The Wallabies are well into Rugby World Cup planning and things will ramp up as soon as coach Michael Cheika arrives home.
Australia’s team and staff will stay in London until Tuesday this week to unpack the tour just gone before a national camp in preseason truly kicks off the World Cup preparations.
Cheika told Fairfax Media this week the Wallabies were working on a potential return to the USA ahead of the global tournament but there are plenty of other discussions that need to take place on a national level before that as well.
The national coach told reporters post-match that he and Rugby Australia were well into the plans for 2019 already.
“I’ve already spoken to them (Rugby Australia) about planning for the World Cup,” he said.
“All our planning around how we’re going to run the 12-month plan for players, work with Super Rugby teams, that’s already been presented and shown, so we’ve been well ahead of that.”
Conversations around managing player workloads will be critical after a wider agreement from the four Super Rugby franchises that they would be open to resting players.
Cheika said the details were still yet to be completely nailed down in that respect but it was unlikely to be as black and white as the New Zealand system which has in the past mandated All Blacks players be sat out of Super Rugby for a certain number of games.
“Once I finalise the exact details I’ll be going to see all the Super Rugby coaches the week I get back, and we’ll finalise exact details on planning and we’ll announce what’s happening, because the first things will be happening in January for most players,” he said.
“No it will be our own version of what we think will be best for us, we’ve got a slightly different system to New Zealand in relation to the relationship with the state teams.
“So it’s not as cut and dried as last time, a lot of it is relationship-building at this point as opposed to enforcing contracts or deals.”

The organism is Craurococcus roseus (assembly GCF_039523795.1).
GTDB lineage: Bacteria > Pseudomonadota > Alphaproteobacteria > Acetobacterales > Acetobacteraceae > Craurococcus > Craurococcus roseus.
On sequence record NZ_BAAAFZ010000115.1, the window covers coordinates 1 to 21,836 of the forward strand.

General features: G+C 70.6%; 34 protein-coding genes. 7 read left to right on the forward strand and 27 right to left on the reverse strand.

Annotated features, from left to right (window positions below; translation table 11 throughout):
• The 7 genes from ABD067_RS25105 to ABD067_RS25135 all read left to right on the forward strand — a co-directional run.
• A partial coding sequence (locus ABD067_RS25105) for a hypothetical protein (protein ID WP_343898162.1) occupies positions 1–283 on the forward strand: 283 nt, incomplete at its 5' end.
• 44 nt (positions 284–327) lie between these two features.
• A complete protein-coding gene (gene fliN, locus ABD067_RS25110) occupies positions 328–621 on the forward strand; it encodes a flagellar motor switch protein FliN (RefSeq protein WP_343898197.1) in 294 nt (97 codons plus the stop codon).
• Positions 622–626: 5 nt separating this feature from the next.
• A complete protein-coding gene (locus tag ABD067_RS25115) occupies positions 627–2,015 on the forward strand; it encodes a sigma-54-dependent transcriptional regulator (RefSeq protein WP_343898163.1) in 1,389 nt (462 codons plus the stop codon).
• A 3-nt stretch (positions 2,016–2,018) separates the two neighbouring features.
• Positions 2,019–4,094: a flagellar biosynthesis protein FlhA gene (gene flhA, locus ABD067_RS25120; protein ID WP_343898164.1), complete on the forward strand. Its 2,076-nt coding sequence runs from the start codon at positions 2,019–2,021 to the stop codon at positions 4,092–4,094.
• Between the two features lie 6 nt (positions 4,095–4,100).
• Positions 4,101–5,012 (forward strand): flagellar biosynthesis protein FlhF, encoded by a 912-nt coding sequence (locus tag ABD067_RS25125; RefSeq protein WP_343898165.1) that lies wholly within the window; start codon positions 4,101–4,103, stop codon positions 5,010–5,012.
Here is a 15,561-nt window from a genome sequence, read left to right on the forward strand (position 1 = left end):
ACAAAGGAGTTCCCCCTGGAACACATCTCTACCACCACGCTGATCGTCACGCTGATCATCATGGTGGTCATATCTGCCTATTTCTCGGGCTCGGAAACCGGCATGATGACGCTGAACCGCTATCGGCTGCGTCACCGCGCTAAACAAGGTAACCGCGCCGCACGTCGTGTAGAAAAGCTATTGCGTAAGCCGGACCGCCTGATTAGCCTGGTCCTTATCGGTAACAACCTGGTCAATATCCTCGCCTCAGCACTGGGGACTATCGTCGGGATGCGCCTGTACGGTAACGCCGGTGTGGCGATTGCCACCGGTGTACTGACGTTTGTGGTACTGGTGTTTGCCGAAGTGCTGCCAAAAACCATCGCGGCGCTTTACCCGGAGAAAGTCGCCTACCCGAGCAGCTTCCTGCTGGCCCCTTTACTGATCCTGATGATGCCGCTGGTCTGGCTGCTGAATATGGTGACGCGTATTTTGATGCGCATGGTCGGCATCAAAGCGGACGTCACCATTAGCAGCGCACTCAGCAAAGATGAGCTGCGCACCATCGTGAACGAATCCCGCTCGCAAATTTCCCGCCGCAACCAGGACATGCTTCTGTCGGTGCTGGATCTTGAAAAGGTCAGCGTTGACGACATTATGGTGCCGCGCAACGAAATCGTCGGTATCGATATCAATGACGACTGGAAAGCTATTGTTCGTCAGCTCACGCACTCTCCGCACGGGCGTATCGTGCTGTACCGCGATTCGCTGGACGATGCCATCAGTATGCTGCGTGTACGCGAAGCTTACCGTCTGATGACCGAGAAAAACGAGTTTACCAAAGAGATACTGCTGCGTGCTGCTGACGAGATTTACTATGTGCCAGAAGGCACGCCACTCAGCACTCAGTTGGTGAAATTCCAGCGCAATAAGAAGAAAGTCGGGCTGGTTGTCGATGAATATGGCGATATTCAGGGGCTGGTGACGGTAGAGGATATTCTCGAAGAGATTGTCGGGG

The post-season review will be a critical one for the Wallabies after a 4-9 return in 2018 but Cheika was initially surprised when it was put to him that Rugby Australia CEO Raelene Castle had spoken of a review with the organisation and Cheika.
“You’d have to talk to her about those things because as far as I am concerned,” he said.
“The planning of what I do in relation to the team and staff at all levels is with an eye to what is going to give the best outcome.
“Sometimes you’ve got to review, you’ve got to look back and you’ve got to see what is working, what is not working and what can I do differently. I will be doing that.
“That is why from myself before anyone reviews me as well – and I’m sure there would be if that is what she is saying – I will be looking at that first.
“My goal is to make sure that we are producing the best quality rugby we can on a consistent basis.”
Cheika said he had a group of roughly 48 players in his sights as an initial squad heading into the World Cup, a number that will be well whittled down by September.
"There’s a fair few players that aren’t here that will definitely be involved," he said.
"We’ve got our eye on about 48 players at this point that we’ll have a look at around planning over the whole season.
"We’ll look to have some type of say in about 48 at different levels. Guys who we think are going to be in the World Cup squad and other guys who are competition for other players at different levels."